"The bond of perfectness"

Paul's letters contain many exhortations to the early Christians to rise above material sense into the spiritual consciousness of Life and existence. Continually he urged upon the early adherents to Christianity the paramount necessity to spiritualize thought in order to partake of the measureless bounty which God had bestowed upon His beloved. In a letter to the Christians in Colosse he admonishes the members of the church to put off the old materialistic ways of thought, "the old man," and to "put on the new." Having enumerated many Christian virtues to be emulated, he summarizes his plea in these words: "And above all these things put on charity, which is the bond of perfectness."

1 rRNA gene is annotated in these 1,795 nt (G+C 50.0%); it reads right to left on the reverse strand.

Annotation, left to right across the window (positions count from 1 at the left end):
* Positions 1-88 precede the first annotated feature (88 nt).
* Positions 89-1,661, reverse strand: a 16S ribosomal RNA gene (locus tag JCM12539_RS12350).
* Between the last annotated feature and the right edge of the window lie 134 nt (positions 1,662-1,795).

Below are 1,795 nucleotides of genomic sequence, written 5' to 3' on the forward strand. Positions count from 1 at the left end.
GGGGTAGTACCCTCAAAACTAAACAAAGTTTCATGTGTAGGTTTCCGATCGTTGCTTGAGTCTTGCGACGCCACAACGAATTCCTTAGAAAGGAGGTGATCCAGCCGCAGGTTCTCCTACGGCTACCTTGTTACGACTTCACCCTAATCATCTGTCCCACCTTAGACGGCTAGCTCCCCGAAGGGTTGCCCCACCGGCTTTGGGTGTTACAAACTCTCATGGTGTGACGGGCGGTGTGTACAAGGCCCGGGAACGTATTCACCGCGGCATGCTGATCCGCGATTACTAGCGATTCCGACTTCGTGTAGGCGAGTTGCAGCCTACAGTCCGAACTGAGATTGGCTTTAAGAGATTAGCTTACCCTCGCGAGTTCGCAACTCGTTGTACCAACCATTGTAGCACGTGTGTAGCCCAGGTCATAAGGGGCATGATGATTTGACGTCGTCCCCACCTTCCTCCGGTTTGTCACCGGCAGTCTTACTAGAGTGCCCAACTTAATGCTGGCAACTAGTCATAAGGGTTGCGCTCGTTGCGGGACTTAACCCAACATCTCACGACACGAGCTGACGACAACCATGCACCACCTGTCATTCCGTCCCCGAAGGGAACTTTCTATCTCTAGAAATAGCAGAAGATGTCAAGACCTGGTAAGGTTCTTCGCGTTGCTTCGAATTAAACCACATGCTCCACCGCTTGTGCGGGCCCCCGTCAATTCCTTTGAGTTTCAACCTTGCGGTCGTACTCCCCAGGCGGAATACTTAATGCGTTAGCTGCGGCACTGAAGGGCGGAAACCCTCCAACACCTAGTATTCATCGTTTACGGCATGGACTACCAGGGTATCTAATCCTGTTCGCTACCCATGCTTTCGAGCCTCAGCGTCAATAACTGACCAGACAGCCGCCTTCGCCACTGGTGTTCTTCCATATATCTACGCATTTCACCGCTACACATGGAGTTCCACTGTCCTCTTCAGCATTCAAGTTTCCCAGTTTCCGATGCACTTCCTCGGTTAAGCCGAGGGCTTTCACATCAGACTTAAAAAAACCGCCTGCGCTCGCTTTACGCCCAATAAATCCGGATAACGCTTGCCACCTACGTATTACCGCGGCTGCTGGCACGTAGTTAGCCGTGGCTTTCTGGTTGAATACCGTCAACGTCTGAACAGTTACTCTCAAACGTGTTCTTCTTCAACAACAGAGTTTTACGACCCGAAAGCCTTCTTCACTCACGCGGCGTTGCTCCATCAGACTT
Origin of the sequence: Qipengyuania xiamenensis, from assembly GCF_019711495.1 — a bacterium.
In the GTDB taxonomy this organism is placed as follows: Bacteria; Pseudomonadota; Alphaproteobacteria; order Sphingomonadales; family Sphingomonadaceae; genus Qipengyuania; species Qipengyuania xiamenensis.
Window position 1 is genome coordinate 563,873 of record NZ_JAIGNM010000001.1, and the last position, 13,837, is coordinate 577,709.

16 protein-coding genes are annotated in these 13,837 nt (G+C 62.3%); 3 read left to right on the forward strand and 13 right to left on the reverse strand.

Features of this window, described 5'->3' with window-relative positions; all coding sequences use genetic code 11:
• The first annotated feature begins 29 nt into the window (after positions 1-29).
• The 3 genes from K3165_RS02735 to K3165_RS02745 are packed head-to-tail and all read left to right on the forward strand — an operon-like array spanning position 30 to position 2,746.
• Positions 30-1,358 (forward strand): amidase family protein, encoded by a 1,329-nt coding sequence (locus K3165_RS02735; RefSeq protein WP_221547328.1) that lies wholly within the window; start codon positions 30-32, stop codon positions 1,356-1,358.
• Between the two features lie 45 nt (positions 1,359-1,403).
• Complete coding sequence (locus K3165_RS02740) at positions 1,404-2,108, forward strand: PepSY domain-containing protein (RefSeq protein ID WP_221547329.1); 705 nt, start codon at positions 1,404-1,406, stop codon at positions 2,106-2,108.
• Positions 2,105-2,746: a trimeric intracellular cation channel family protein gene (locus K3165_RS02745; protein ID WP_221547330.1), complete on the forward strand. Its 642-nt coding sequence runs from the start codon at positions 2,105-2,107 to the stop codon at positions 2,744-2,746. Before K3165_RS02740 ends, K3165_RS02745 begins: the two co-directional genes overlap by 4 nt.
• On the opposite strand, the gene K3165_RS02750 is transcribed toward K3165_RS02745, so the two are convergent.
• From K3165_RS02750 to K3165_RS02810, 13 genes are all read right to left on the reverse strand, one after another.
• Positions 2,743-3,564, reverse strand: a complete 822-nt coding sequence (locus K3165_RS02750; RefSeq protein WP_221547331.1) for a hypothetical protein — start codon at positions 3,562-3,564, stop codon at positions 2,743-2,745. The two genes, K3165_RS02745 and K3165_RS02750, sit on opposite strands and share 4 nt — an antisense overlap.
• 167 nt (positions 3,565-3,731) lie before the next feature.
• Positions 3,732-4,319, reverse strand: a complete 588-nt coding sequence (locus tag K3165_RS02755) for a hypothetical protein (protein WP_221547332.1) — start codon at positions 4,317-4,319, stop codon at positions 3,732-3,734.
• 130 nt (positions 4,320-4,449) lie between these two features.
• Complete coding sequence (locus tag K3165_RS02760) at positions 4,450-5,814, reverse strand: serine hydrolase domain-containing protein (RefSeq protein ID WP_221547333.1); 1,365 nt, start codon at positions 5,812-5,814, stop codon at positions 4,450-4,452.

Practically all modern translators render ayamn as "love"; and this word is used not in its common meaning of human affection, but in the sense of the "well-known" love which becomes Christians; that is, the love which has been spiritualized, and accordingly has been lifted above the plane of mere human affection to the love of God—a pure, spiritualized, holy love, free from every taint of materiality. So, also, in Paul's letter to the Corinthians the Greek word ayamn, in the King James Version translated "charity," has the deeper significance of Christianly love, a meaning which greatly broadens and enriches the significance of the sentence in which it occurs.

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